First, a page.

Guardians of the Harvest: The History of the Scarecrow
September 13, 2023
Autumn decorations are arguably some of the most beautiful of the year; the warm tones and bright leaves spruce up homes and storefronts. One of the most traditional autumn decorations is the scarecrow – a funny, straw-stuffed man often adorning porches and craft stores. However, this little man wasn’t always just a decoration. As many know, scarecrows were created by farmers as an agricultural tool. In fact, scarecrows have a long history in agriculture!
The History of the Scarecrow
The scarecrow was first used to scare birds away from precious crops during harvest. Farmers used the first recorded scarecrows in ancient Egypt to protect their crops from flocks of quail. Farmers often made scarecrows out of tunics and nets hung on reeds during this time. Soon, the practice would spread. The ancient Greeks began putting wooden statues of gods in their fields to frighten birds away from their crops. And as they often did, the Romans followed suit, using statues of their gods in their fields. Around this time, Japanese farmers used their own scarecrows, dressing objects in raincoats and hats in their rice fields.
The Romans were credited with introducing the scarecrow to Europe. As their armies marched through Europe, men carried scarecrows as a scare tactic. After Europeans caught wind of the practice, scarecrows began to pop up all over the continent. European farmers started to stuff old clothes with straw and top them with gourds. Farmers mounted these mounted on poles through their fields. Additionally, these scarecrows were often affiliated with the boogeyman legend, a supernatural figure used to scare children. So, these scarecrows kept birds and meddling children out of the fields – an effective way to kill two birds with one stone (no pun intended).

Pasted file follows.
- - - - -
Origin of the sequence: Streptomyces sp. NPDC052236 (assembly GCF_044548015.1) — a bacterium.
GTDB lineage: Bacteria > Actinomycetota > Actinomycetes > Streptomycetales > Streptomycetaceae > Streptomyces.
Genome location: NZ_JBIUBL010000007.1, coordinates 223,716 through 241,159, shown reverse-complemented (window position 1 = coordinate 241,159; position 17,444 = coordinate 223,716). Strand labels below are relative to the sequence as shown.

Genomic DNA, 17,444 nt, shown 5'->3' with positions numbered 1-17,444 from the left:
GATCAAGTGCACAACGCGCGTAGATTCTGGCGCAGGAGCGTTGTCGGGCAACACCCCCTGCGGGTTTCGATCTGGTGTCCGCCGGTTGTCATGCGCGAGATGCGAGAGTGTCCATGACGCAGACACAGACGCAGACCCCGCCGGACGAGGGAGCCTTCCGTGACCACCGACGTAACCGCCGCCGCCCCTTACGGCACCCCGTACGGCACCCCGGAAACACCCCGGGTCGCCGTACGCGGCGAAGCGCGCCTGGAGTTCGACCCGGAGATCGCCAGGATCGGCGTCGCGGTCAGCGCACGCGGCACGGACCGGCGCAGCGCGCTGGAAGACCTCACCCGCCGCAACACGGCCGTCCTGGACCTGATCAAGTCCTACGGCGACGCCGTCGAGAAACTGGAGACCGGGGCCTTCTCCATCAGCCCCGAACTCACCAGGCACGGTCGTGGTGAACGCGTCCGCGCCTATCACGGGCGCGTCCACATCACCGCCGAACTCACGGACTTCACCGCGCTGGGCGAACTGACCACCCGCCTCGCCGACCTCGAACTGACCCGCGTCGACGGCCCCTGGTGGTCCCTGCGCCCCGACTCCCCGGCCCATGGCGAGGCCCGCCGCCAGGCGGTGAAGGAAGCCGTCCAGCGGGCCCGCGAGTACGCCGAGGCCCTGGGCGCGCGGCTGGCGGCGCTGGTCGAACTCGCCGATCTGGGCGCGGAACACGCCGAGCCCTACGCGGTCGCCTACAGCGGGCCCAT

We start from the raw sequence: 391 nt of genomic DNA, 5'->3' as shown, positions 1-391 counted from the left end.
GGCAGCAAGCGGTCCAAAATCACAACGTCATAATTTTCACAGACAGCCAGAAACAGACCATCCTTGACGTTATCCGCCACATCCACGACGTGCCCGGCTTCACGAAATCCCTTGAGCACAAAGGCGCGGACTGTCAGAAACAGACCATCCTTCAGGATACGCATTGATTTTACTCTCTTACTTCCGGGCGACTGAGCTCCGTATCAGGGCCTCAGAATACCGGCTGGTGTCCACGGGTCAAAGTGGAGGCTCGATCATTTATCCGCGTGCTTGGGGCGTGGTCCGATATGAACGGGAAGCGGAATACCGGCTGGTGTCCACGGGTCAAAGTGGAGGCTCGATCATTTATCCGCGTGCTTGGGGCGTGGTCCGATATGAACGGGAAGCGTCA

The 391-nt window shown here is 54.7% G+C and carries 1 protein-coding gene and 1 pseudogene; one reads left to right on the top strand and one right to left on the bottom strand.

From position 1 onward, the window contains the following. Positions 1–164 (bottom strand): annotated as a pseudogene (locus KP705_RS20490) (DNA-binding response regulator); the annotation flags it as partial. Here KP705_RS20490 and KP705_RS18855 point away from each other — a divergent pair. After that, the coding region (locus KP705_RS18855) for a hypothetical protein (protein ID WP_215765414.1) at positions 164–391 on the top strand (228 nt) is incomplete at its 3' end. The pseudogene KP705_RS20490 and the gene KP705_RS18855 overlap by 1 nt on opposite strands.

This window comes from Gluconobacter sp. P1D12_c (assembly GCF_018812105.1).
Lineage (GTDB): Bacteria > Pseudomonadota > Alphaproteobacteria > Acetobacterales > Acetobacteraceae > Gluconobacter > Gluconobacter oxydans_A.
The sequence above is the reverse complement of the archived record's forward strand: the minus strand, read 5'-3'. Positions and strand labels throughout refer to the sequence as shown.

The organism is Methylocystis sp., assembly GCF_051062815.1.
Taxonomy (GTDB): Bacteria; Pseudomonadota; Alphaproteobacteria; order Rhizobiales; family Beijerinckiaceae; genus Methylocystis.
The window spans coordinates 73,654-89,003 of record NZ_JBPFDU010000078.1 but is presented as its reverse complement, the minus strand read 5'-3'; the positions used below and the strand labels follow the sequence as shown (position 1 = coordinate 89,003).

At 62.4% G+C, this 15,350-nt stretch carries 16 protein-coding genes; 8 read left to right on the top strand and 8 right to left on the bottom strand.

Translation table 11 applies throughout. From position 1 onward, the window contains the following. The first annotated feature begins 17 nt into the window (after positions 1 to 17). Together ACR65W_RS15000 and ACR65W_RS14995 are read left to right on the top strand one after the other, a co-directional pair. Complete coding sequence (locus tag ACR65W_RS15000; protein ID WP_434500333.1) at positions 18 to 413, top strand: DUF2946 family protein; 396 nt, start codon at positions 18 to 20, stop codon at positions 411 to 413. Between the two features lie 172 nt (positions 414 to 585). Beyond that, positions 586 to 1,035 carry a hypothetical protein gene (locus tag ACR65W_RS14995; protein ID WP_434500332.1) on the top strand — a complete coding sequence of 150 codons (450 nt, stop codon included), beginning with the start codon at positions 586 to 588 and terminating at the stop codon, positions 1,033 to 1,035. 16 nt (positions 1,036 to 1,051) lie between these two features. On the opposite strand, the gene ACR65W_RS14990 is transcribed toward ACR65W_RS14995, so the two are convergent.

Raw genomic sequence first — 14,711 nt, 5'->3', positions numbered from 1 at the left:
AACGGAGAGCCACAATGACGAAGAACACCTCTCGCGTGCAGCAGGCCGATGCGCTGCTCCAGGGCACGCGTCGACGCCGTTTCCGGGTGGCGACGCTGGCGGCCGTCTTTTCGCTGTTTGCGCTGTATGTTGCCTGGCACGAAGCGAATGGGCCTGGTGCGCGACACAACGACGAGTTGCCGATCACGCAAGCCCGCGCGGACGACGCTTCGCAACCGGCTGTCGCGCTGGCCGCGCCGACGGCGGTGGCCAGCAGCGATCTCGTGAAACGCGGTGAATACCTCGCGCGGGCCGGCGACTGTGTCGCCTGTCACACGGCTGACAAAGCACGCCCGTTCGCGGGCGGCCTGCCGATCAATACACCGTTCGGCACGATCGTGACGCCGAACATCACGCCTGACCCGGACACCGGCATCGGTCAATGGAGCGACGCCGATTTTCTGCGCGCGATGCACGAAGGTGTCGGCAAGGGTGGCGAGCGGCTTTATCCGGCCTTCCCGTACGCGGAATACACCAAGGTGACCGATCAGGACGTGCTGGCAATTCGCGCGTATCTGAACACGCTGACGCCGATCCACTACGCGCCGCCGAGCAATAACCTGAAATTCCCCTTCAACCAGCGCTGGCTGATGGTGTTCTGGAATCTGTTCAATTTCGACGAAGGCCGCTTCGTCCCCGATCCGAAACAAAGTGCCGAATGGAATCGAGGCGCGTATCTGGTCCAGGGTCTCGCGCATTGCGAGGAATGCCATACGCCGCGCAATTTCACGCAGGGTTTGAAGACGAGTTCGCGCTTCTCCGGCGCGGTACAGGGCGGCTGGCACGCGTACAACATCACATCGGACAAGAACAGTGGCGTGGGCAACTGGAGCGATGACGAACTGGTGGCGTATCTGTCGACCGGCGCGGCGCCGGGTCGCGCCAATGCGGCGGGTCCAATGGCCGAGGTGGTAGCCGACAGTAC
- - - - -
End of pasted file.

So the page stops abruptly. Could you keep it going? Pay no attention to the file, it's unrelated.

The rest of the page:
Eventually, the scarecrow came to the U.S. with European immigrant farmers. This variation of the scarecrow – the straw-stuffed man with a gourd for brains – would become the most recognized scarecrow in North America. However, scarecrows are rarely used for their original purpose anymore. After World War II, the rise of pesticides ended the utilization of straw men. However, scarecrows are widely used as autumn and Halloween decorations to celebrate the harvest season.
Scarecrow Festivals Today
If you love scarecrows and all things harvest season, check out the Tailgate Festival and Scarecrow Competition this weekend, September 15 and 16! Vote for your favorite scarecrow by donating to their respective non-profits. LFT is proud to team up with our friend Ben from The Bake Shop to create an award-winning scarecrow! Stroll through the scarecrows, eat delicious fall food, and celebrate the fruitful harvest season! If you want to learn more about Kitchen Kettle’s fall events, click here. If you want to learn more about LFT’s autumn events, click here.
We look forward to seeing you. Have a happy harvest season!